Schools to teach foreign language to all first graders
27 Mar 2019, 20:09 ( 28 days ago) | updated: 27 Mar 2019, 20:17 ( 28 days ago)
Finland will start providing foreign language teaching to all first graders in autumn 2019, aiming to reduce inequalities in language provision and language learning across the country.
Currently, teaching for the first foreign language begins in the third grade in Finland.
The legislative amendment is based on a two-year pilot project for early language teaching, aiming to diversify language learning to give children opportunities to learn other foreign languages in addition to English, reported a Finnish language daily Helsingin Sanomat on Wednesday.
About 100 municipalities and more than 30,000 pupils have participated in the project, which was implemented in 2017 and 2018.
Minna Polvinen, senior ministerial adviser at the Ministry of Education and Culture, told the daily that the project was very successful, and according to the feedback, this was exactly what language teaching needs.
A report published by the Finnish National Agency for Education in February this year showed that presently 80 percent of pupils in basic education (grades 1-9) learn one foreign language, which is usually English, in addition to the country's two official languages Finnish or Swedish.
The agency claimed that the decline in the language skills among Finns has become a cause for concern.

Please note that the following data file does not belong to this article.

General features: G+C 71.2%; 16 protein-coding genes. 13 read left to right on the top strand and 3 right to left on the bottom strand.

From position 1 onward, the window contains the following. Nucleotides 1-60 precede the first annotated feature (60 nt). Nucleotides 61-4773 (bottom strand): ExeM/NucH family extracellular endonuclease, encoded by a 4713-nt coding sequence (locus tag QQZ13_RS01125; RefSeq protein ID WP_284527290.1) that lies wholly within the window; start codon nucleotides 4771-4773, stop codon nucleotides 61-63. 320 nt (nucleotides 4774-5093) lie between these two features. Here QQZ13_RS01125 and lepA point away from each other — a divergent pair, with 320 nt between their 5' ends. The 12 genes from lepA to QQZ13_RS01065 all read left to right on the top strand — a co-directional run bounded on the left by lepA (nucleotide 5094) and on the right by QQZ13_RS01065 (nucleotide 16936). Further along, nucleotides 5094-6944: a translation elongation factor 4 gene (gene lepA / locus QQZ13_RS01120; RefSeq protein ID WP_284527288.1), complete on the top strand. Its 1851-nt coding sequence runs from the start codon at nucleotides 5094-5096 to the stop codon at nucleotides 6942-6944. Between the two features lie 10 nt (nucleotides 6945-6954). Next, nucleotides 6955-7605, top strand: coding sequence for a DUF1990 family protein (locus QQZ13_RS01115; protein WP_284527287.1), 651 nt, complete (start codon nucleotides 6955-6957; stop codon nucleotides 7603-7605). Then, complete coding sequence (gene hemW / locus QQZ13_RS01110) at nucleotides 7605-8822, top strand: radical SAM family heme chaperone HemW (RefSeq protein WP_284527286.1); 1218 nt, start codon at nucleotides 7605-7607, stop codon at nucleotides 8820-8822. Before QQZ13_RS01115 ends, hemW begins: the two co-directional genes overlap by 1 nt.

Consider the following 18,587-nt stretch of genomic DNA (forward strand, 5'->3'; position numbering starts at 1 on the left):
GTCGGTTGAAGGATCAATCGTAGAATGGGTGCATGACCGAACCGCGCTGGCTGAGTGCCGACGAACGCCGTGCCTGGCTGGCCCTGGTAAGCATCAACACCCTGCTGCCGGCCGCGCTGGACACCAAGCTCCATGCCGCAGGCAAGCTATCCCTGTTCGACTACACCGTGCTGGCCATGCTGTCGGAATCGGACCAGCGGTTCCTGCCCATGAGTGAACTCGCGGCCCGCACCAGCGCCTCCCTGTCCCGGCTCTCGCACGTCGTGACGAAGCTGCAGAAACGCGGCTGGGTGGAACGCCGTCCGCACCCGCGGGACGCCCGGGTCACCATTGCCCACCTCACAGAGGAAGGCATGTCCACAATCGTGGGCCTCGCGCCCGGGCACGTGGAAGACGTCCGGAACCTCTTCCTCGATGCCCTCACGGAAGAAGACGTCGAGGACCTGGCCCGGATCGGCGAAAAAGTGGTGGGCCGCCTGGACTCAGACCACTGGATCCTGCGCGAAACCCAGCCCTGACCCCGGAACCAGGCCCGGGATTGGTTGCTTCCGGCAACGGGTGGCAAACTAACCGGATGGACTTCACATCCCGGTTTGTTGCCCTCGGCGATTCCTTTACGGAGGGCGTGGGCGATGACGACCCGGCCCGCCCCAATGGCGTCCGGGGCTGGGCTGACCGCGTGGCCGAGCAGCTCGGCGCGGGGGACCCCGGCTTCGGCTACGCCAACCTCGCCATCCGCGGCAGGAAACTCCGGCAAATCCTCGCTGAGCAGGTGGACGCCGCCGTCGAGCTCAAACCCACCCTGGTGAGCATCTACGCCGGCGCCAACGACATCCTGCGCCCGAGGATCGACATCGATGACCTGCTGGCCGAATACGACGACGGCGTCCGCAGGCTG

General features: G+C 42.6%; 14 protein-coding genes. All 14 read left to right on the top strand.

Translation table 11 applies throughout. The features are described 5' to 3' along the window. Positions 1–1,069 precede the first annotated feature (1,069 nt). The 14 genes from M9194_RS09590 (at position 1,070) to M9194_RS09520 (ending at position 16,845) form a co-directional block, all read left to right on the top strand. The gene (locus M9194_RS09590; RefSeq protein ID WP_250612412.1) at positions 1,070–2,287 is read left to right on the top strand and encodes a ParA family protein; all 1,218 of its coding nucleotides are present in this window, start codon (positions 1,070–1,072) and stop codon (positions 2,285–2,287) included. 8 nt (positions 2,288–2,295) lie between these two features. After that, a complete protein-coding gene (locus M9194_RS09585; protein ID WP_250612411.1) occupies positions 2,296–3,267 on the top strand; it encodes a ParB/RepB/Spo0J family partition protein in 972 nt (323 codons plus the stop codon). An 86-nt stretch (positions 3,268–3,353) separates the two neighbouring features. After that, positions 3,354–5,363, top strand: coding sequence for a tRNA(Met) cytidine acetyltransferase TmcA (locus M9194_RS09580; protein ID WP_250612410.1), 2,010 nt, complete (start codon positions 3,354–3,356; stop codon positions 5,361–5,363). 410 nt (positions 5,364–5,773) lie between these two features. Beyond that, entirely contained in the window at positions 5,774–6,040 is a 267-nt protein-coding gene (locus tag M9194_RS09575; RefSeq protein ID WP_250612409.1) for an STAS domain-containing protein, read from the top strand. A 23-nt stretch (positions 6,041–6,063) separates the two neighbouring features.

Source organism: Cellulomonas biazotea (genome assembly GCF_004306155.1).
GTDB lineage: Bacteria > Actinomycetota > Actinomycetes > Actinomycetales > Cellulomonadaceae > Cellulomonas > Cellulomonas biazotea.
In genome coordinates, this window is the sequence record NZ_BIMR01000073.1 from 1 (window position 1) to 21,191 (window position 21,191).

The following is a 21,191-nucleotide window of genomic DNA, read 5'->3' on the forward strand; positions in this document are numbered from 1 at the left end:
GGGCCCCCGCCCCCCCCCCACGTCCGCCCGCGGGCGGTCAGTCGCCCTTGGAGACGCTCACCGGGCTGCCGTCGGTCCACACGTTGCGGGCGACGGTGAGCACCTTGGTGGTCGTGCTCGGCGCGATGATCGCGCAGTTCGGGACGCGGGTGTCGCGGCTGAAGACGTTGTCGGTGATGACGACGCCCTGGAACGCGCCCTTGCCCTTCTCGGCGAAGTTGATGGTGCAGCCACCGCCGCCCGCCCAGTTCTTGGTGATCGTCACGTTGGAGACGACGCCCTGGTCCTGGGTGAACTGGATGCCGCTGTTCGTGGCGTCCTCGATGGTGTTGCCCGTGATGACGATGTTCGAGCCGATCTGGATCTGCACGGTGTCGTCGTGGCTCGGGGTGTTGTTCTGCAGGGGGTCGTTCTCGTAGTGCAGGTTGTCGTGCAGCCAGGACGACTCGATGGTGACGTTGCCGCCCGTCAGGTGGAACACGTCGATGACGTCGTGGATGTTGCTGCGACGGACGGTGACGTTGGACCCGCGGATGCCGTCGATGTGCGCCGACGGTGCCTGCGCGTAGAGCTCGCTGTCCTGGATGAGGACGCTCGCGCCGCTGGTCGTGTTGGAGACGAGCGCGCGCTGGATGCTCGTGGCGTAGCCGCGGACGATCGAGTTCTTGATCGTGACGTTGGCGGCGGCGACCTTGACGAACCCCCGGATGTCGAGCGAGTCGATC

Outi Verkama, coordinator of Tampere City's language-rich project, said that in the period of the project, every child in the first or second grade in Tampere had a chance to choose one of different foreign languages, such as English, German, French, Spanish, Russian and Chinese, during a school year. Children in Helsinki could also learn Northern Sami or Estonian.
Director of basic Education at the City of Helsinki Outi Salo told Helsingin Sanomat that teachers have been trained since last spring. Teaching is carried out functionally and playfully, using mostly spoken language, because at the beginning of the first class, some students are still unable to read.
"We want Multi-skilled talents to work together, so it would be very important to have various language skills for future employees. It may be a big deal to know something other than English," Salo was quoted as saying.